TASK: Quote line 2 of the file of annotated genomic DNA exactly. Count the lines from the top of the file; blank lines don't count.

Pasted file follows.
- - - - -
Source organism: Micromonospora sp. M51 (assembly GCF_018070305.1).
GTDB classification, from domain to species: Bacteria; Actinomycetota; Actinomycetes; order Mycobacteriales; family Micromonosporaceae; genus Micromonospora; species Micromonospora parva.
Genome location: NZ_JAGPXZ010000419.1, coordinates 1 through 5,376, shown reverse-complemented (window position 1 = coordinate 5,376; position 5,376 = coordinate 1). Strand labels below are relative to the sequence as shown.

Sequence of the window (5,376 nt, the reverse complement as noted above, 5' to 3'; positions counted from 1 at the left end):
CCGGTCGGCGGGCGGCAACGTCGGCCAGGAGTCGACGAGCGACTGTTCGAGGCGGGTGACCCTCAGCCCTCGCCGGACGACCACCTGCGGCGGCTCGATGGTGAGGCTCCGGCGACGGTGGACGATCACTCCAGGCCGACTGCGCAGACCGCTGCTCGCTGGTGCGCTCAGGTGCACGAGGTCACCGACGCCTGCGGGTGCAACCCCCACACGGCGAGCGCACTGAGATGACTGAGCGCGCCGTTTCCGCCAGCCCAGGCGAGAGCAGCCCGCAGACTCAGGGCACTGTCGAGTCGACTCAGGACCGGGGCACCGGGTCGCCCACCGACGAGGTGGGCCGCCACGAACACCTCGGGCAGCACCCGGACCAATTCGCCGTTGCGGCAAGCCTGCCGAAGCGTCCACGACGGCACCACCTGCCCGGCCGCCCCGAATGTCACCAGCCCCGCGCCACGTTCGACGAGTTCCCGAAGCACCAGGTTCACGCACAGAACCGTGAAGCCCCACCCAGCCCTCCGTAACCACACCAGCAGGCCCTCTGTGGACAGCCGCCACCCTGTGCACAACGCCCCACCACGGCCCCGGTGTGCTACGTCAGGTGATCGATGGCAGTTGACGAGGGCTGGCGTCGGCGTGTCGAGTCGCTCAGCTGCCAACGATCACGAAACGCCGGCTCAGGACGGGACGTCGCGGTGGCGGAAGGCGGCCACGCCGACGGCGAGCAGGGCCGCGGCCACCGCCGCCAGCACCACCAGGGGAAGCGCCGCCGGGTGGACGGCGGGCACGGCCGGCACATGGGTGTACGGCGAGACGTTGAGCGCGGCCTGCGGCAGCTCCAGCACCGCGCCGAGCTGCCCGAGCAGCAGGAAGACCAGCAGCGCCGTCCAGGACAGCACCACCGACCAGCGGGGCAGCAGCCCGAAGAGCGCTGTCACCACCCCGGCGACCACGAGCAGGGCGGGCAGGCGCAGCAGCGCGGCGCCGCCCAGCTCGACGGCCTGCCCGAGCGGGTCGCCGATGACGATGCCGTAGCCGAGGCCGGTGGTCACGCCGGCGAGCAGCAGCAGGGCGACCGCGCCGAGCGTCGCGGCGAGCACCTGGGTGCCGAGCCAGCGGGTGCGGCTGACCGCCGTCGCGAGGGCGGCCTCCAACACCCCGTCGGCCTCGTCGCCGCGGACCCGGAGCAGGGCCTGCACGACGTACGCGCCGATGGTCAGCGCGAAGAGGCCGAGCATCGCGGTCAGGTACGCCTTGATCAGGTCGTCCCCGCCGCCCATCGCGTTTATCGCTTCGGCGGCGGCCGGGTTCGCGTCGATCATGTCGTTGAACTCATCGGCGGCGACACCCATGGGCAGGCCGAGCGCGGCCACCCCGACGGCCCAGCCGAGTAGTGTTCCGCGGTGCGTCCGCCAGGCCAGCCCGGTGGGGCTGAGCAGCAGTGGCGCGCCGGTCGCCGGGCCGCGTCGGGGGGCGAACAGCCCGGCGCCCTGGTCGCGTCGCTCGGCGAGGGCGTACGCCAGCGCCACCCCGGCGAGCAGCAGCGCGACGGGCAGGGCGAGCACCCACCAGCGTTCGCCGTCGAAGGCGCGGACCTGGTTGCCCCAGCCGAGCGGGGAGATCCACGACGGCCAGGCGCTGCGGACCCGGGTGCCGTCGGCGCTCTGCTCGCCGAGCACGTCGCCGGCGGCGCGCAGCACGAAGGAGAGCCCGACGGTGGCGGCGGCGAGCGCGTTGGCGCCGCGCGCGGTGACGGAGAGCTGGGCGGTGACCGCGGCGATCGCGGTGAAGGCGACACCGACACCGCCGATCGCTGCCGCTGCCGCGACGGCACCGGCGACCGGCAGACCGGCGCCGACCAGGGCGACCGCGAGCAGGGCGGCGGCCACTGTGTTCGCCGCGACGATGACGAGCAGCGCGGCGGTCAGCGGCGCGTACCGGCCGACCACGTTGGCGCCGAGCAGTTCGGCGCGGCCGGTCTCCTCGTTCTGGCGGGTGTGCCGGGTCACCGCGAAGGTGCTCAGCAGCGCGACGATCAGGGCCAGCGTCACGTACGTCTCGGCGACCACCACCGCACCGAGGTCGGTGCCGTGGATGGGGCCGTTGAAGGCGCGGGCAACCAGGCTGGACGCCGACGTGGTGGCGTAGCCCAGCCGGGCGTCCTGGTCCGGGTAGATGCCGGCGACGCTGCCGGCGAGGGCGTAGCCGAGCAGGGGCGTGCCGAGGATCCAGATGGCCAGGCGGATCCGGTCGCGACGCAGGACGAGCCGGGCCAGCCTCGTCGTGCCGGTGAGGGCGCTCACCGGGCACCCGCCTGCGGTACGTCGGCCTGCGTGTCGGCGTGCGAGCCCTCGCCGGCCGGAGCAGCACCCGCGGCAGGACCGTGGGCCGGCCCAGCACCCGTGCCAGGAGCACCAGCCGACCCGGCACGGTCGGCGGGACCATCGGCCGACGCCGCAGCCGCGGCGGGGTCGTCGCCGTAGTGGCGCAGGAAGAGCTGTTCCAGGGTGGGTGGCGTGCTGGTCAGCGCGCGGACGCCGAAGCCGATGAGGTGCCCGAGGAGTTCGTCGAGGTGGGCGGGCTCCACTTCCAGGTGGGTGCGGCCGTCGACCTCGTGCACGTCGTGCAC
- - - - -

GTDB classification, from domain to species: Bacteria; Actinomycetota; Actinomycetes; order Mycobacteriales; family Micromonosporaceae; genus Micromonospora; species Micromonospora parva.